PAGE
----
It is also no secret that existing inequalities have been exacerbated during the lockdown, with the switch to digital learning in particular exposing a worrying disparity in digital penetration and access to technology in households across the country. A study published this week by the Institute for Fiscal Studies revealed that less than half (47%) of children from the poorest fifth of families are being offered active help from schools, such as online teaching, compared to 82% of their privately educated counterparts.

Schools also play a pivotal role in caring for children beyond the walls of the classroom, offering childcare, food and other support mechanisms that substantiate the age-old proverb of it taking a village to raise a child. Importantly, for the most vulnerable children, schools offer refuge from potential harm.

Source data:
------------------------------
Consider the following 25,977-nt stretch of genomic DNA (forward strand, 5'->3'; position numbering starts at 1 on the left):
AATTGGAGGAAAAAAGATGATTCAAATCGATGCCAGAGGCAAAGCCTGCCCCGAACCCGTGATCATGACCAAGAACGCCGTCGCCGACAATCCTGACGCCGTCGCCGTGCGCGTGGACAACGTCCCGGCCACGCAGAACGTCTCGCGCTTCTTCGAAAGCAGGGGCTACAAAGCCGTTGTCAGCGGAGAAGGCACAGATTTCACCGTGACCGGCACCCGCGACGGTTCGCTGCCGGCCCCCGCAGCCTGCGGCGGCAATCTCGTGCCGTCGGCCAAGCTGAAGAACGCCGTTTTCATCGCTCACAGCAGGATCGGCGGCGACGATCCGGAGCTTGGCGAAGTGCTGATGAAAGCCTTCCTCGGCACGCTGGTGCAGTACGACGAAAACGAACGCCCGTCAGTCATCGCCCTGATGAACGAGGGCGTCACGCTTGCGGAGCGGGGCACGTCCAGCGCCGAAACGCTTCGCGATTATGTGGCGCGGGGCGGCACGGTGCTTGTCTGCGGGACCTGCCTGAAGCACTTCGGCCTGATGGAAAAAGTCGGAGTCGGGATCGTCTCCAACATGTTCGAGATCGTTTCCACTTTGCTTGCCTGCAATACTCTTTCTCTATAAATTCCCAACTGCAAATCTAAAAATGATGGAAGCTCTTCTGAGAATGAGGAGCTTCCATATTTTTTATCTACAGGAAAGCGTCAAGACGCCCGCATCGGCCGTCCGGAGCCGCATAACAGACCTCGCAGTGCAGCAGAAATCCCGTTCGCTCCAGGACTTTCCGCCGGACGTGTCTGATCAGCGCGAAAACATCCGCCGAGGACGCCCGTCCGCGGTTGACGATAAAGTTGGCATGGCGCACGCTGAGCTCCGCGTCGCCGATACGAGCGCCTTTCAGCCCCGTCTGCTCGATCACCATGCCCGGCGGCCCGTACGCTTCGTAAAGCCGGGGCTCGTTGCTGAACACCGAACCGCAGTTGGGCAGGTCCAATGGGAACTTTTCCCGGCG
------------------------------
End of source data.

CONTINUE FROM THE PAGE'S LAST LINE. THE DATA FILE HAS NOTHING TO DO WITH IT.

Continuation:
Further, clinical evidence suggests children do not tend to become severely ill from covid-19. A recent study in Australia has also reported ‘limited’ transmission in primary and secondary schools.

It is perhaps no surprise, then, that we are being told by the government that ‘we owe it to the children’ to open schools now. And make no mistake, ministers are right to treat the reopening of schools to more children as a priority. But their recent, aggressive campaign to paint the teachers and unions expressing concern over health and safety as ‘scaremongers’ is unfair and unwarranted.

Last week, former Education Secretary Michael Gove warned local authorities unsure about the premature reopening of schools: ‘If you really care about children, you’ll want them to be in schools. You will want them to be learning. You will want them to have new opportunities. So, look to your responsibilities.’